Australia know that any victory against the All Blacks in New Zealand is a very impressive achievement and the quality of the English defence will have made a mark.

However, if they think that there is no more to England’s game than a solid defence, a big pack and Jonny Wilkinson’s boot, they might be in for a shock on Saturday.

Conditions in Melbourne will hopefully be better than they were at Wellington, where rain and swirling wind made life difficult for both teams.

Both sides will then be encouraged to attack each other out wide – and give us the chance to see Ben Cohen and Jason Robinson and Joe Roff and Wendell Sailor in full flow.

In fact, it should be just like a Premier League football match – flowing from end to end with pace, skill and plenty of passion.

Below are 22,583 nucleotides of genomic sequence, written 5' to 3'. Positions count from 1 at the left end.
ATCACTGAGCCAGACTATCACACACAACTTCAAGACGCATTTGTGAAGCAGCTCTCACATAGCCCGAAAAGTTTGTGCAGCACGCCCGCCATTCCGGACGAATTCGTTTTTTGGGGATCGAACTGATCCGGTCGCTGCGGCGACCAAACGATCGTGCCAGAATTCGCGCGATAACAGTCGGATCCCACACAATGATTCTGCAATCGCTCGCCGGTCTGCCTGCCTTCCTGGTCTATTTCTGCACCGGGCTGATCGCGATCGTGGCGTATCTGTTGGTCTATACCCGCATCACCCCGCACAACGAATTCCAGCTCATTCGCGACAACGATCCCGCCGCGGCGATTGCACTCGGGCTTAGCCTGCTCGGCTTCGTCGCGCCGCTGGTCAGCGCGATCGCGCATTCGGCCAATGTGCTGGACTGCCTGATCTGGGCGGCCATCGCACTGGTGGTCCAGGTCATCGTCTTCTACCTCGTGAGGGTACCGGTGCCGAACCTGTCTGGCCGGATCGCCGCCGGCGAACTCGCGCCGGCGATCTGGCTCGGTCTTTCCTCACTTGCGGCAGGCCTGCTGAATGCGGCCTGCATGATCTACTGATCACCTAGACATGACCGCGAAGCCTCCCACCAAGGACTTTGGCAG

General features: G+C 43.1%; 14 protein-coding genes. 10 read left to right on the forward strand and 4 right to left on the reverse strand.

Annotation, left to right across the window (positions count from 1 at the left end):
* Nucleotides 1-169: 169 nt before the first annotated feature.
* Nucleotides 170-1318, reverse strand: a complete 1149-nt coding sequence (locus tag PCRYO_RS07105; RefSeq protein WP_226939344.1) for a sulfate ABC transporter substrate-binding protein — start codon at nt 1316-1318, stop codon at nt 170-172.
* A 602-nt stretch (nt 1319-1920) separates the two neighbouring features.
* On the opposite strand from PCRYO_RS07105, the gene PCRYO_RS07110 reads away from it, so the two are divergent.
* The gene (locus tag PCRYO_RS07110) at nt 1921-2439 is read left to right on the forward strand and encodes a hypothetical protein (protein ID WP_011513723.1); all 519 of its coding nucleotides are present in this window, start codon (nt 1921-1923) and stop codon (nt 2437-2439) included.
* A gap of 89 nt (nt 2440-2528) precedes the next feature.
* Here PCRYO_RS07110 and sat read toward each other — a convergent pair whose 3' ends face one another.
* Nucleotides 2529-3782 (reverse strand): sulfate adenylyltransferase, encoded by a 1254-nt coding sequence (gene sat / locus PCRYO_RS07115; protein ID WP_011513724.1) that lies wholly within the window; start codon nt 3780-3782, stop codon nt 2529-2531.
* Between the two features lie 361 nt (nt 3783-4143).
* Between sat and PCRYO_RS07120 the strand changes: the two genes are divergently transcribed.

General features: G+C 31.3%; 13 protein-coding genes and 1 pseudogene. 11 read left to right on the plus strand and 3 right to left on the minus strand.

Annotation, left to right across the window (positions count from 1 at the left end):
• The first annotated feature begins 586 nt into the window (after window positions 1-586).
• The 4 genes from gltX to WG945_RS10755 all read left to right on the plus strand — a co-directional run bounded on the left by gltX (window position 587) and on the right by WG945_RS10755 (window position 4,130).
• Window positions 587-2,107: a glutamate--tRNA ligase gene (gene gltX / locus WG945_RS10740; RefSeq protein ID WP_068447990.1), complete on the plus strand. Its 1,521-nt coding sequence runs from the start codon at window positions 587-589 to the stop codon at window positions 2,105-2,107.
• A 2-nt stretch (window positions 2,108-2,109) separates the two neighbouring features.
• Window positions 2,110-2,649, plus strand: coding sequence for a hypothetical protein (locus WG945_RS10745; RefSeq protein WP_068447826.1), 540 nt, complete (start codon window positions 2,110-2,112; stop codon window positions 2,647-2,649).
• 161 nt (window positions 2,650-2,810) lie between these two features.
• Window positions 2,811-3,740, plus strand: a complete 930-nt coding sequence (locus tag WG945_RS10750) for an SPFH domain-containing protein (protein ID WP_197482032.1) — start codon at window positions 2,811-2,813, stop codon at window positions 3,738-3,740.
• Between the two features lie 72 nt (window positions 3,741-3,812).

We hope Eddie Jones enjoys it.’

Posted: 17th, June 2003 | In: Back pages | Comment


All Right

‘ENGLAND’S win against the All Blacks elevates the rugby union team to a new plateau of excellence. When faced with the best, the team dug deep and won.

England are unstoppable

And New Zealand on their own patch are the best. England are top of the world ranking – and were going into last Saturday’s match at Wellington’s Westpac stadium – but the All Blacks are always tops at home.

At least that’s what the Kiwis have been brought up on. The All Blacks play at home and the All Blacks win. They had lost once to England on home turf, but that was back in 1973, a result widely considered a fluke.

When England went down to 13 men, we expected the Kiwis to rack up the points. In an eight-minute spell with two spare men on the field New Zealand scored no points. To rub salt into the wound, England scored three.